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See also: Popper



Etymology 1Edit

From pop +‎ -er ‎(suffix forming agent noun).


popper ‎(plural poppers)

  1. One who pops.
  2. (obsolete) A dagger.
    • 14thC, Geoffrey Chaucer, The Reves Tale, The Canterbury Tales, 2003, Walter W. Skeat (editor) Complete Works of Geoffrey Chaucer, Part 2, page 468,
      A joly popper baar he in his pouche ; / Ther was no man for peril dorste him touche.
  3. A short piece of twisted string tied to the end of a whip that creates the distinctive sound when the whip is thrown or cracked.
  4. (informal) A capsule of amyl nitrite for recreational use as a sexual stimulant.
  5. (fishing) A floating lure designed to splash when the fishing line is twitched.
  6. Either of a pair of interlocking discs commonly used in place of buttons to fasten clothing.
  7. A device that pops kernels of corn to produce popcorn.
  8. A stuffed and usually breaded jalapeño.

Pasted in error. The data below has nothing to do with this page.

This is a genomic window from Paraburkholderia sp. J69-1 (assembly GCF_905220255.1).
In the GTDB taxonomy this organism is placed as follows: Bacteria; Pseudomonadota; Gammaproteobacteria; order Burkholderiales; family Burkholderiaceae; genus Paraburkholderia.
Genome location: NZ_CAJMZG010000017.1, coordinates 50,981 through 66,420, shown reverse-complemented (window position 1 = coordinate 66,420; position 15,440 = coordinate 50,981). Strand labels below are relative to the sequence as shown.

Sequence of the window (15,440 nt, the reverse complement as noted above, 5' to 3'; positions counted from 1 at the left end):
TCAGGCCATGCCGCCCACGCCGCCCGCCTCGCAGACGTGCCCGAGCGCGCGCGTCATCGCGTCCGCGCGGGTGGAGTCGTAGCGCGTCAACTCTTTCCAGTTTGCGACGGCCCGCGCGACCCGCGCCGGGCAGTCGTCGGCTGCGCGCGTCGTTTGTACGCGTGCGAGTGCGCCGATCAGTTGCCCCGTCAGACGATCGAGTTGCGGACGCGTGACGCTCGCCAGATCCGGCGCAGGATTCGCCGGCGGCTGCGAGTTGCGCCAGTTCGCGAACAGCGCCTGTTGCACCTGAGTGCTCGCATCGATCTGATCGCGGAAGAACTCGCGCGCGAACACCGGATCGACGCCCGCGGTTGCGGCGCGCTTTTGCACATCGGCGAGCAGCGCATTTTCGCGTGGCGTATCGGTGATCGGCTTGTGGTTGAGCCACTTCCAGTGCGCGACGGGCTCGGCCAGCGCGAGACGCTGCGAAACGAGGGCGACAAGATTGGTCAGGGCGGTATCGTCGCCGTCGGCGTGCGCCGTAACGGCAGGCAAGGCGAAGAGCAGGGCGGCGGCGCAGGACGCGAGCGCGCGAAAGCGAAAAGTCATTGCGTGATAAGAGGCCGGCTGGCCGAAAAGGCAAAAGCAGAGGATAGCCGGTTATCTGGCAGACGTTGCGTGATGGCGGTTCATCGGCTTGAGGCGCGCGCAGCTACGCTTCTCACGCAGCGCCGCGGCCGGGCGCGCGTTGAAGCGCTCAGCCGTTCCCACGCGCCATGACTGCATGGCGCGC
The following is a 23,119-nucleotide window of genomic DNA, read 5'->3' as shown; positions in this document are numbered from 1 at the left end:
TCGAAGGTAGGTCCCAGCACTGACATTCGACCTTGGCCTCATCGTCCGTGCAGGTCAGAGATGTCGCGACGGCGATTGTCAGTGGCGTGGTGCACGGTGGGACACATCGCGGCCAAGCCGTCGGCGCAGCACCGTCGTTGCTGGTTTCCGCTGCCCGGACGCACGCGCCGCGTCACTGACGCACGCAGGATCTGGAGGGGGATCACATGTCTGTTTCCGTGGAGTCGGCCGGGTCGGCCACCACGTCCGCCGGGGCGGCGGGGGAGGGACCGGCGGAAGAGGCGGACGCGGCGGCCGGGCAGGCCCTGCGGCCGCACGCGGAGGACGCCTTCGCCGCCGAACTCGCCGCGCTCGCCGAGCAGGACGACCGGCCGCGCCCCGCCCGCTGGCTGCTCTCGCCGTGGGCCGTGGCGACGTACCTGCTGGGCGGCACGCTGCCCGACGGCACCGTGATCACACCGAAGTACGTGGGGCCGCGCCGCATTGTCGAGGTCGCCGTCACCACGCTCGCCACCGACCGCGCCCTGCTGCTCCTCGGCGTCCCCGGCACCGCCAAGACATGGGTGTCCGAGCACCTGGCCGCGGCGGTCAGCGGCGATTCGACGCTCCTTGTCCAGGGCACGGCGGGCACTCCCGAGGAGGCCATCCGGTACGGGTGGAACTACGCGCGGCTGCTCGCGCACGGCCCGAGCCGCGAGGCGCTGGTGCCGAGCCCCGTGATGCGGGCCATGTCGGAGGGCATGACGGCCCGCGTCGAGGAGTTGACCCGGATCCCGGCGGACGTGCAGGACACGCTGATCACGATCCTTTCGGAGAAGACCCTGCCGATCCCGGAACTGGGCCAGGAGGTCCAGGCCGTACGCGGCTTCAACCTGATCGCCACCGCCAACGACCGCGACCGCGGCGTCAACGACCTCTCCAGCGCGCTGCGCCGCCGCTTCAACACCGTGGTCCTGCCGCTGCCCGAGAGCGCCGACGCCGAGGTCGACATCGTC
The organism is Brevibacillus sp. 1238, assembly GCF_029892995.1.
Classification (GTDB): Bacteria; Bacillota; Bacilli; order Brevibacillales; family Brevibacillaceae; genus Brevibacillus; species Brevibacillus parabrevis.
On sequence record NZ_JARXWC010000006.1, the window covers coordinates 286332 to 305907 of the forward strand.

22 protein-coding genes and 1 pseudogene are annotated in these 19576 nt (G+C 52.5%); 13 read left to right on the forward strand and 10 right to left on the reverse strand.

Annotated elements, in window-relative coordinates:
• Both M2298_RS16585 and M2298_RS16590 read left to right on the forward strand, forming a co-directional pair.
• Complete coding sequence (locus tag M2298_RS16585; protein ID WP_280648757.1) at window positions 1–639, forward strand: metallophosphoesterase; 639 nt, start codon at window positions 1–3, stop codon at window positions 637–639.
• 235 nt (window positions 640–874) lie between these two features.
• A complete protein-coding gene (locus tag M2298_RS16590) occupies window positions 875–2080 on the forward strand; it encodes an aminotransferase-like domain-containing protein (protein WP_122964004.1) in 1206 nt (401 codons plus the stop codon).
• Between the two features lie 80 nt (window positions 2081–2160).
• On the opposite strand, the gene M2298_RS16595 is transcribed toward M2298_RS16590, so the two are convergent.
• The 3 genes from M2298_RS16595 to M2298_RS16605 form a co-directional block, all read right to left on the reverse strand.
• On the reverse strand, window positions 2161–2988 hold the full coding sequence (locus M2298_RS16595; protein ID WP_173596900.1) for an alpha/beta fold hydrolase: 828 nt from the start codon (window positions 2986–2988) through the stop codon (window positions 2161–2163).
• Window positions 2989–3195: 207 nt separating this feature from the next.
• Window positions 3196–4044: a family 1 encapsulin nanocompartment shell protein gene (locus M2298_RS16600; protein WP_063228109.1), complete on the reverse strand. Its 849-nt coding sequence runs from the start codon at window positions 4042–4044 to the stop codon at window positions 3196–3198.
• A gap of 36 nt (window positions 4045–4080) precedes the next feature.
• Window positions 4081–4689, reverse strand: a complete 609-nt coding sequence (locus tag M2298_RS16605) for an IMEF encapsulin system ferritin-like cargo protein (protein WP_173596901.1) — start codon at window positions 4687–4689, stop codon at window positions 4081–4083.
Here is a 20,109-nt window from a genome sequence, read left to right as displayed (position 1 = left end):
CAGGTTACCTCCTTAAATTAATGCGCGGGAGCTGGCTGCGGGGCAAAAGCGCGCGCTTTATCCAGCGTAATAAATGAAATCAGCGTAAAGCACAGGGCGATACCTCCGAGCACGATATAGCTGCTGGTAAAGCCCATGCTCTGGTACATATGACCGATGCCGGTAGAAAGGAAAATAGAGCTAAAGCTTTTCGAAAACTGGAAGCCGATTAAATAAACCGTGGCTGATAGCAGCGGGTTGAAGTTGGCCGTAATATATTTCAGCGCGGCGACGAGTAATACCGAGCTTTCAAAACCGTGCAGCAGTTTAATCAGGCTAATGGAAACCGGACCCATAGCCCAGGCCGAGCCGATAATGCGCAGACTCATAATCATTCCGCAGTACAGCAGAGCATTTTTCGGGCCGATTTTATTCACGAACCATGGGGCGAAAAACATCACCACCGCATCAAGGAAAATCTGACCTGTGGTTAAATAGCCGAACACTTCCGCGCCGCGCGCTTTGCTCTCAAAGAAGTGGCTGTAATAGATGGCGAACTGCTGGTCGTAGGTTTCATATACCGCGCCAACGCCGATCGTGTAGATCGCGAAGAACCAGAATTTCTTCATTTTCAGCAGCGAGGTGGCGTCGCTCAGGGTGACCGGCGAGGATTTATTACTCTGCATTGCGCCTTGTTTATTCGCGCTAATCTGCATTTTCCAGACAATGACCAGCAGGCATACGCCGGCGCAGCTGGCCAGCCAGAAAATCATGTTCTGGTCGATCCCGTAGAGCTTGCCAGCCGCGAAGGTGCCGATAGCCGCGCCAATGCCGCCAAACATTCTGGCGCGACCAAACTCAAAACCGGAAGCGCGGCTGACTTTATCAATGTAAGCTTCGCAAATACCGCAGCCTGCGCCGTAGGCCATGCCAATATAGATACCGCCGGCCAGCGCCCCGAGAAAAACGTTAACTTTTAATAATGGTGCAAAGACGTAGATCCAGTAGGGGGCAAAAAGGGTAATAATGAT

• 2003, James D. Campbell, Mr. Chilehead: Adventures in the Taste of Pain (page 168)
      You mix habs into the cheese before stuffing your poppers []
Derived termsEdit

Etymology 2Edit

From Popper ‎(a brand name), a brand name owned by Queensland United Foods; from 1978.


popper ‎(plural poppers)

  1. (Australia) A juice box.
    • 1997 September 5, Richard Harrowell, “Advice on Skiing Europe”, aus.snow, Usenet:
      Again buy your own food - for lunch you get some tomato, some Jambon Fume (proscuitto) and a baguette along with some poppers and your[sic] have a feast.



popper m ‎(plural poppers)

  1. popper (capsule for recreational use as a sexual stimulant)
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